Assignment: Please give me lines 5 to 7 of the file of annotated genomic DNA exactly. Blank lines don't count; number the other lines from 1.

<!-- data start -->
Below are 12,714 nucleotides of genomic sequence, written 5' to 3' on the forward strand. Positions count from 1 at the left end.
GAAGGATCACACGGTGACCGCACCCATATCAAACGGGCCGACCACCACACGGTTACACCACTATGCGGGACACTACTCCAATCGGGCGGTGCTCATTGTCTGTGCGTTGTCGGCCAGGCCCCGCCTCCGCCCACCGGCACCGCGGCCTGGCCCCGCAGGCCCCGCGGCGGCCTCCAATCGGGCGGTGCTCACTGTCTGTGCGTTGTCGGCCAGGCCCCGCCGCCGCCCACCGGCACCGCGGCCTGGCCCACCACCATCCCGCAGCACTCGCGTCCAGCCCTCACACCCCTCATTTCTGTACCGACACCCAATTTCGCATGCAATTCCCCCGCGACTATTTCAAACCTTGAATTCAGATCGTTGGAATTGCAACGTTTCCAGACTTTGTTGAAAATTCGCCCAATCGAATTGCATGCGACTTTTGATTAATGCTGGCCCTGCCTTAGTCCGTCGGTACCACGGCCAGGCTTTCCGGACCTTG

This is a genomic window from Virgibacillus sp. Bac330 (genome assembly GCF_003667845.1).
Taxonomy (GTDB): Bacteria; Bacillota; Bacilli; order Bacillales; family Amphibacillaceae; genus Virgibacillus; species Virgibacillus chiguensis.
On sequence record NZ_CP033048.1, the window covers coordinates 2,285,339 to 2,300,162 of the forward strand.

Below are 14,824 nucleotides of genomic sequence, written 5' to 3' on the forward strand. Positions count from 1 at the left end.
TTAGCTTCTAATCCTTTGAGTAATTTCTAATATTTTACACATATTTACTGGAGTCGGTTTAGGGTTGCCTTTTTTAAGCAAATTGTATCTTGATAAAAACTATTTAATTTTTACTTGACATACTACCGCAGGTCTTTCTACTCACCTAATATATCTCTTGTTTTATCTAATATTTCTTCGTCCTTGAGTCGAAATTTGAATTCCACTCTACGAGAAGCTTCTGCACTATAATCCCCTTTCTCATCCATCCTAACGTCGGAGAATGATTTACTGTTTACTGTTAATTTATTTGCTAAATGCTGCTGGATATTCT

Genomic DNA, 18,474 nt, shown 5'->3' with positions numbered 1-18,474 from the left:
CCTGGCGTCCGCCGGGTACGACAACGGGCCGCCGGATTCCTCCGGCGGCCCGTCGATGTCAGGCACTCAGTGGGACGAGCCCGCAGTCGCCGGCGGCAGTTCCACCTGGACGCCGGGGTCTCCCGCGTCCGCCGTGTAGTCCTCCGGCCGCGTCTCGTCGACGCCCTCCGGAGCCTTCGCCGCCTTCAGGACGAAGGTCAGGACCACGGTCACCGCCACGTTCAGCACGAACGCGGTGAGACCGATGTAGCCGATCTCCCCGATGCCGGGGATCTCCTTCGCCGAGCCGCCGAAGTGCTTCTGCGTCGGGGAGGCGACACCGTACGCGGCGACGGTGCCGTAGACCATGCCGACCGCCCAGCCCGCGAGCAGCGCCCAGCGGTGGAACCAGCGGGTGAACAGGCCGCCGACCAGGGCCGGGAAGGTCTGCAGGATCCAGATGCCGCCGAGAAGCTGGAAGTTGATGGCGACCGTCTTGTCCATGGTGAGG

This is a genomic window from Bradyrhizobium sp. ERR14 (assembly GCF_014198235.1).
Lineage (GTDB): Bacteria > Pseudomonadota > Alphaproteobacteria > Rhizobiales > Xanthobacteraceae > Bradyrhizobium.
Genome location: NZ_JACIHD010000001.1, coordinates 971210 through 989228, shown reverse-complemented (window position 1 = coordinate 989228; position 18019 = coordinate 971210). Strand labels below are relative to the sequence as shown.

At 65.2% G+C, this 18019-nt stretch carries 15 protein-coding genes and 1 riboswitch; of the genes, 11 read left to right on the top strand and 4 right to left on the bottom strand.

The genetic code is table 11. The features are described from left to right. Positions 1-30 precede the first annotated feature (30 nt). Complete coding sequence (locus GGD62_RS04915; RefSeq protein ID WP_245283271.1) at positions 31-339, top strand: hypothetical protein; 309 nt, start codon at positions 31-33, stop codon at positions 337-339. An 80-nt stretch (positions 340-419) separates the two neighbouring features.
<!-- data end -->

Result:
On sequence record NZ_CP033048.1, the window covers coordinates 2,285,339 to 2,300,162 of the forward strand.

Below are 14,824 nucleotides of genomic sequence, written 5' to 3' on the forward strand. Positions count from 1 at the left end.
TTAGCTTCTAATCCTTTGAGTAATTTCTAATATTTTACACATATTTACTGGAGTCGGTTTAGGGTTGCCTTTTTTAAGCAAATTGTATCTTGATAAAAACTATTTAATTTTTACTTGACATACTACCGCAGGTCTTTCTACTCACCTAATATATCTCTTGTTTTATCTAATATTTCTTCGTCCTTGAGTCGAAATTTGAATTCCACTCTACGAGAAGCTTCTGCACTATAATCCCCTTTCTCATCCATCCTAACGTCGGAGAATGATTTACTGTTTACTGTTAATTTATTTGCTAAATGCTGCTGGATATTCT